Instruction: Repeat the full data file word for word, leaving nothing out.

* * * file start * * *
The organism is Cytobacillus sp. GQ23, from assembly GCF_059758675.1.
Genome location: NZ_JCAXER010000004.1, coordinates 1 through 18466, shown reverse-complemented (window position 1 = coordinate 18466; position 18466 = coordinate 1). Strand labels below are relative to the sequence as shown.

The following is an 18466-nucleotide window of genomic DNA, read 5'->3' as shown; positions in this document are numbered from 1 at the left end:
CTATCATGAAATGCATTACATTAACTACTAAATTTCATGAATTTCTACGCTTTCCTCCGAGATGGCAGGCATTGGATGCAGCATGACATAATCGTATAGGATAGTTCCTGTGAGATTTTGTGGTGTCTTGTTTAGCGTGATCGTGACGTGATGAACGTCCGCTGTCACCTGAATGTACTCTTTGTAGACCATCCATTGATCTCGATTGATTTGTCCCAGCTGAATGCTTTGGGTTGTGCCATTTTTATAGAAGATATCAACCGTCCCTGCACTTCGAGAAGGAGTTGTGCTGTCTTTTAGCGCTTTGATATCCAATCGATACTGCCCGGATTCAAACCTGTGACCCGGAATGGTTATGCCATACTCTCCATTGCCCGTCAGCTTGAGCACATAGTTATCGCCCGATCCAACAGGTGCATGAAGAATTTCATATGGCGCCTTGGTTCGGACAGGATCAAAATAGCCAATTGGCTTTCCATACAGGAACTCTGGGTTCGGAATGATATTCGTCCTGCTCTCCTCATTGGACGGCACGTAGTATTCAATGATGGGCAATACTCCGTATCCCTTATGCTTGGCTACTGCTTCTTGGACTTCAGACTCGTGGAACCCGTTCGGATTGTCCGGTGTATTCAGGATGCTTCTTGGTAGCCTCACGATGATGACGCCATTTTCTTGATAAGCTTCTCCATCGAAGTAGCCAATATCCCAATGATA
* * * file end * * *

The organism is Cytobacillus sp. GQ23, from assembly GCF_059758675.1.
Genome location: NZ_JCAXER010000004.1, coordinates 1 through 18466, shown reverse-complemented (window position 1 = coordinate 18466; position 18466 = coordinate 1). Strand labels below are relative to the sequence as shown.

The following is an 18466-nucleotide window of genomic DNA, read 5'->3' as shown; positions in this document are numbered from 1 at the left end:
CTATCATGAAATGCATTACATTAACTACTAAATTTCATGAATTTCTACGCTTTCCTCCGAGATGGCAGGCATTGGATGCAGCATGACATAATCGTATAGGATAGTTCCTGTGAGATTTTGTGGTGTCTTGTTTAGCGTGATCGTGACGTGATGAACGTCCGCTGTCACCTGAATGTACTCTTTGTAGACCATCCATTGATCTCGATTGATTTGTCCCAGCTGAATGCTTTGGGTTGTGCCATTTTTATAGAAGATATCAACCGTCCCTGCACTTCGAGAAGGAGTTGTGCTGTCTTTTAGCGCTTTGATATCCAATCGATACTGCCCGGATTCAAACCTGTGACCCGGAATGGTTATGCCATACTCTCCATTGCCCGTCAGCTTGAGCACATAGTTATCGCCCGATCCAACAGGTGCATGAAGAATTTCATATGGCGCCTTGGTTCGGACAGGATCAAAATAGCCAATTGGCTTTCCATACAGGAACTCTGGGTTCGGAATGATATTCGTCCTGCTCTCCTCATTGGACGGCACGTAGTATTCAATGATGGGCAATACTCCGTATCCCTTATGCTTGGCTACTGCTTCTTGGACTTCAGACTCGTGGAACCCGTTCGGATTGTCCGGTGTATTCAGGATGCTTCTTGGTAGCCTCACGATGATGACGCCATTTTCTTGATAAGCTTCTCCATCGAAGTAGCCAATATCCCAATGATA